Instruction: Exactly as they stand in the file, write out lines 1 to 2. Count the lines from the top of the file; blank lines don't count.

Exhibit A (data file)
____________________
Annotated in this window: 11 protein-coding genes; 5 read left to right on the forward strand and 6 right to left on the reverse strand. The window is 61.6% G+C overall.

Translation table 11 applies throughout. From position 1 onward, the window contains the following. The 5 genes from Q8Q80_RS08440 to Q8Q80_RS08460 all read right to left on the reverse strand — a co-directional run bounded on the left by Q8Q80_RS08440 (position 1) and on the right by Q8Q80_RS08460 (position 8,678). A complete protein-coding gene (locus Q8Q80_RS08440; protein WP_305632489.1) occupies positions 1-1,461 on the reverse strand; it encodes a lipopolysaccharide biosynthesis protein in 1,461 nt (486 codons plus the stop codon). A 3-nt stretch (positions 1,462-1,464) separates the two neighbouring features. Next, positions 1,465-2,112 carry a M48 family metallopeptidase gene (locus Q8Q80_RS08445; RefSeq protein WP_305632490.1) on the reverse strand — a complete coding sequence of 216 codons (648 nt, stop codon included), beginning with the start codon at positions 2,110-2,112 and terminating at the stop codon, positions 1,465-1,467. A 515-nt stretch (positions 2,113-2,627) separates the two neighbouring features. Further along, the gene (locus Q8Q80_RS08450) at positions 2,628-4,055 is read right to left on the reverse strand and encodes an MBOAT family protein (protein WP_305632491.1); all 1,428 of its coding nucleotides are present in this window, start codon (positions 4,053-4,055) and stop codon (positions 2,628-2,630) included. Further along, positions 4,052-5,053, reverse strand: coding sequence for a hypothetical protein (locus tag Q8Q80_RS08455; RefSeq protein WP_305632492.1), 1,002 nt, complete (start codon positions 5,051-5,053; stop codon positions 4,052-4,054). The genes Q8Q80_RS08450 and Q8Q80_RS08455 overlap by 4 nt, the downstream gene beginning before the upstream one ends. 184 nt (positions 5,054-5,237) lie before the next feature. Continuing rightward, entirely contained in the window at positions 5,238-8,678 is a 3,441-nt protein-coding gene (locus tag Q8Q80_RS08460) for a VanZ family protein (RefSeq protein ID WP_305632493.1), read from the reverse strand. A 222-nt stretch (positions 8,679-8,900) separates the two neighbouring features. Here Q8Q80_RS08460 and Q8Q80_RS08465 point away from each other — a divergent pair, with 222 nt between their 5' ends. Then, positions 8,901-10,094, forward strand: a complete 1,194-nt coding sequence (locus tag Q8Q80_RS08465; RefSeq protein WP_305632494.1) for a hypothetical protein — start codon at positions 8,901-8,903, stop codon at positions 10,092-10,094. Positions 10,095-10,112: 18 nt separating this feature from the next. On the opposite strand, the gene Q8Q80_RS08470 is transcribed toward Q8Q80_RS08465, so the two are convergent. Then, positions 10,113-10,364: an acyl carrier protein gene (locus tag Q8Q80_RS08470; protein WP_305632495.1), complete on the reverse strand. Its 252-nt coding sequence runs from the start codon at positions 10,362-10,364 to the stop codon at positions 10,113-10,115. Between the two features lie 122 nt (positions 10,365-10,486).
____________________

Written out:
Annotated in this window: 11 protein-coding genes; 5 read left to right on the forward strand and 6 right to left on the reverse strand. The window is 61.6% G+C overall.

Translation table 11 applies throughout. From position 1 onward, the window contains the following. The 5 genes from Q8Q80_RS08440 to Q8Q80_RS08460 all read right to left on the reverse strand — a co-directional run bounded on the left by Q8Q80_RS08440 (position 1) and on the right by Q8Q80_RS08460 (position 8,678). A complete protein-coding gene (locus Q8Q80_RS08440; protein WP_305632489.1) occupies positions 1-1,461 on the reverse strand; it encodes a lipopolysaccharide biosynthesis protein in 1,461 nt (486 codons plus the stop codon). A 3-nt stretch (positions 1,462-1,464) separates the two neighbouring features. Next, positions 1,465-2,112 carry a M48 family metallopeptidase gene (locus Q8Q80_RS08445; RefSeq protein WP_305632490.1) on the reverse strand — a complete coding sequence of 216 codons (648 nt, stop codon included), beginning with the start codon at positions 2,110-2,112 and terminating at the stop codon, positions 1,465-1,467. A 515-nt stretch (positions 2,113-2,627) separates the two neighbouring features. Further along, the gene (locus Q8Q80_RS08450) at positions 2,628-4,055 is read right to left on the reverse strand and encodes an MBOAT family protein (protein WP_305632491.1); all 1,428 of its coding nucleotides are present in this window, start codon (positions 4,053-4,055) and stop codon (positions 2,628-2,630) included. Further along, positions 4,052-5,053, reverse strand: coding sequence for a hypothetical protein (locus tag Q8Q80_RS08455; RefSeq protein WP_305632492.1), 1,002 nt, complete (start codon positions 5,051-5,053; stop codon positions 4,052-4,054). The genes Q8Q80_RS08450 and Q8Q80_RS08455 overlap by 4 nt, the downstream gene beginning before the upstream one ends. 184 nt (positions 5,054-5,237) lie before the next feature. Continuing rightward, entirely contained in the window at positions 5,238-8,678 is a 3,441-nt protein-coding gene (locus tag Q8Q80_RS08460) for a VanZ family protein (RefSeq protein ID WP_305632493.1), read from the reverse strand. A 222-nt stretch (positions 8,679-8,900) separates the two neighbouring features. Here Q8Q80_RS08460 and Q8Q80_RS08465 point away from each other — a divergent pair, with 222 nt between their 5' ends. Then, positions 8,901-10,094, forward strand: a complete 1,194-nt coding sequence (locus tag Q8Q80_RS08465; RefSeq protein WP_305632494.1) for a hypothetical protein — start codon at positions 8,901-8,903, stop codon at positions 10,092-10,094. Positions 10,095-10,112: 18 nt separating this feature from the next. On the opposite strand, the gene Q8Q80_RS08470 is transcribed toward Q8Q80_RS08465, so the two are convergent. Then, positions 10,113-10,364: an acyl carrier protein gene (locus tag Q8Q80_RS08470; protein WP_305632495.1), complete on the reverse strand. Its 252-nt coding sequence runs from the start codon at positions 10,362-10,364 to the stop codon at positions 10,113-10,115. Between the two features lie 122 nt (positions 10,365-10,486).